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    Great thread folks. I am now in the same boat as the OP in regards to a first High Power bolt gun. I do have a 22LR Savage.

    My experience is a bit different. 3 months ago I started working at an outdoor range as a RO and since then have spent most of my time working the 300yd range. During this time I have seen all sorts of rifles in all sorts of chambering's at all different price points. Some of these folks are very serious! And yes the bug has struck.

    Being realistically thinking I understand that I too will be basically a paper puncher and my legs limit my mobility and this range I have avail to me is limited to a max of 300yards. So I see no need for an extremely long range rifle like a 6 Dasher or 6.5 Grendel, 308, 20/06 or even a 243WSSM. Even the 22/250 seems a bit excessive for just punchin holes.

    But with that said I have available locally 2 guns I am looking at. all used. A Savage Axis 223, a Savage 6.5 Creedmore. I have contacted the seller on the Creedmore but haven't gotten a response.

    Another gun I came across is a Savage Prairie Hunter 224 Valkyrie. But seems Savage has quickly disco'd them.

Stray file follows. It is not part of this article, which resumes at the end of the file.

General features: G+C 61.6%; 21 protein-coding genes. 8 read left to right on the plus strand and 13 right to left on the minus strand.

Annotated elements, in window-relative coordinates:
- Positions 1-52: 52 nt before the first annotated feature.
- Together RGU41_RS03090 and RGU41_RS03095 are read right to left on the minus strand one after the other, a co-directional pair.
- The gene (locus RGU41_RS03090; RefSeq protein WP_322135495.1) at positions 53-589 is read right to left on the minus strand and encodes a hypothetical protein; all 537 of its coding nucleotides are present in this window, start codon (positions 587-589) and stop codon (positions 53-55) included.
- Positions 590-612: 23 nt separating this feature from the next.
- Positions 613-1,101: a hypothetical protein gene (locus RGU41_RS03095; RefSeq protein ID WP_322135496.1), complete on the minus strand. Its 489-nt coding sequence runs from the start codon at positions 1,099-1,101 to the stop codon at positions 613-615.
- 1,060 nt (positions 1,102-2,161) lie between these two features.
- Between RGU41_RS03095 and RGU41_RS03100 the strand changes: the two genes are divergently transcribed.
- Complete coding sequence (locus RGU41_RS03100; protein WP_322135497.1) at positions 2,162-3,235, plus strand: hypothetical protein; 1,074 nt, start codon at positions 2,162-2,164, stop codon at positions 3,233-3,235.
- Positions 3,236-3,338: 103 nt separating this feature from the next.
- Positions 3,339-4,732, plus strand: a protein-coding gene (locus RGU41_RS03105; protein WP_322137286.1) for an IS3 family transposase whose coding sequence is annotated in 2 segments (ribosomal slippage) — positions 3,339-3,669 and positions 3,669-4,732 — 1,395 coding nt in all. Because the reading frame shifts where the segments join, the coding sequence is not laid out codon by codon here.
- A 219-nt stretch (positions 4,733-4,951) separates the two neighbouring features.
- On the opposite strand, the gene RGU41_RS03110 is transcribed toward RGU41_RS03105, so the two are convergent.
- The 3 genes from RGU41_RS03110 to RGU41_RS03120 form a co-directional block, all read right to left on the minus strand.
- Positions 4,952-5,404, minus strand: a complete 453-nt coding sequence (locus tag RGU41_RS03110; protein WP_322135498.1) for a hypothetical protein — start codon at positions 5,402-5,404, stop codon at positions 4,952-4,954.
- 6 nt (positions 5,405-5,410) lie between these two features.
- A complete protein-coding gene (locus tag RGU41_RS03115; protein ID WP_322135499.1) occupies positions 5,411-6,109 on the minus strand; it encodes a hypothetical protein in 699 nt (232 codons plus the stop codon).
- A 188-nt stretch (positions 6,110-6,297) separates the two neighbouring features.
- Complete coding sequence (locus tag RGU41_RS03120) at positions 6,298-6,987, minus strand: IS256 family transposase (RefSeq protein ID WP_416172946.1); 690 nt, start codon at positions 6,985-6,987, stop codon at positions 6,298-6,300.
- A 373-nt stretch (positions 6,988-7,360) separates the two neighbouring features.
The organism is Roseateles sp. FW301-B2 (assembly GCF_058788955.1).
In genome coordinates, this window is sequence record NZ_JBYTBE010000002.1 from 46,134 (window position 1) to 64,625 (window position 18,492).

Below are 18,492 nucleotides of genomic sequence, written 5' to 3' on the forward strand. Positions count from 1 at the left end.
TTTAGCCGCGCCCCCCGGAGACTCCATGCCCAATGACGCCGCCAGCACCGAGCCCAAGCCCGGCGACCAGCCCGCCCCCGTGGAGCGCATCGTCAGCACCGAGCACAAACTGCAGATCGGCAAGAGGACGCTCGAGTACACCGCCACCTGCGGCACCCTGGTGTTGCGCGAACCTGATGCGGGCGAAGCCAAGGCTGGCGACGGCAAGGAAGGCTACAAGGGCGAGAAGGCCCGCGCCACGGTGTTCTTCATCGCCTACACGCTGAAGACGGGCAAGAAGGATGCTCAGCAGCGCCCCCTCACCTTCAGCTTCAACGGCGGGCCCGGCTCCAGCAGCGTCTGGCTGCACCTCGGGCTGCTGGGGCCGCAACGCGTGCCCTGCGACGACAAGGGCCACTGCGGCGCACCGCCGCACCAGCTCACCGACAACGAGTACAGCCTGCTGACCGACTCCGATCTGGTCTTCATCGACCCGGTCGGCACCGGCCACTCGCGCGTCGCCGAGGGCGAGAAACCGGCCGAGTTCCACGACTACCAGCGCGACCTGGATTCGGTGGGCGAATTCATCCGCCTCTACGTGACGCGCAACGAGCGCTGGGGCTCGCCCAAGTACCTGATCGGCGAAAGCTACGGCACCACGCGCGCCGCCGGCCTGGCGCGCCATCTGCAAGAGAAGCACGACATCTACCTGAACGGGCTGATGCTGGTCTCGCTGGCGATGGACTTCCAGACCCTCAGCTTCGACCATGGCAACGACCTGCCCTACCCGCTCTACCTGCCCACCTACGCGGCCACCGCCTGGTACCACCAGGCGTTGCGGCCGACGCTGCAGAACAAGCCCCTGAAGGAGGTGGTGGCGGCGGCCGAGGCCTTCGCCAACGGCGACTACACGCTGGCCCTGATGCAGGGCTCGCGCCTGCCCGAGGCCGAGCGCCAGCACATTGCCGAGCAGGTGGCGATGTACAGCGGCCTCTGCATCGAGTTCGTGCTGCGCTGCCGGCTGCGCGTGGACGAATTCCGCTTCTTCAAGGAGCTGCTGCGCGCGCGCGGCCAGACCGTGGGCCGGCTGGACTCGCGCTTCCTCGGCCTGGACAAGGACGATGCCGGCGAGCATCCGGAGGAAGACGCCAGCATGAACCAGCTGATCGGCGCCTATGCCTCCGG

22. rayatphonix

    rayatphonix Member

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    kmw, I have rifles in both Creedmoor and Grendel. If I didn’t expect to shoot paper over 300 yards I’d choose the Grendel every time. The Grendel is just as accurate but kicks considerably less as it uses about 1/3 less powder. The biggest advantage of the Creedmoor is ammo availability, but I reload so that’s not an issue for me. CZ and Howa make wonderful bolt action rifles fo the Grendel if you’re interested.
     
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  23. GoldieMI
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    GoldieMI Contributing Member

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    I did the 200.00 (actually it was 160.00 second hand) T/C Compass in 223/5.56. It's marked right on the barrel 5.56 and 1-7 Twist.
    it shoot decently in the stock chassis but I put it in a 400.00 Oryx Chassis.
    I single feed long 2.55" 80SMK to practice with. I reload them with H322 and it's capable of .6" at 100 yards without anything other than a cheap bipod.
    It's 2nd favorite is 50 grain VMAX - so it's not terribly picky at all.
    I'm sure if I wanted to bring the sinclair rest, bags, and more with me- I could get it dialed in even tighter...but for a morning practice rifle - it's a decent setup and comparable to my 6 Creed in a McRees Precision Chassis- enough that it's not a bother to switch back and forth. At least for me.
    Grab the bag, a box of ammo, and 2 targets- 10-5 shot groups ready to go on a morning's whim.
    IMG_9440.jpg Ballistic-X-Export-2020-07-04 22:05:23.565349.PNG
     
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  24. horsey300

    horsey300 Member

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    The .223 will do it and with less fuss on the parts that notice how many rounds you'll shoot over a couple of hours.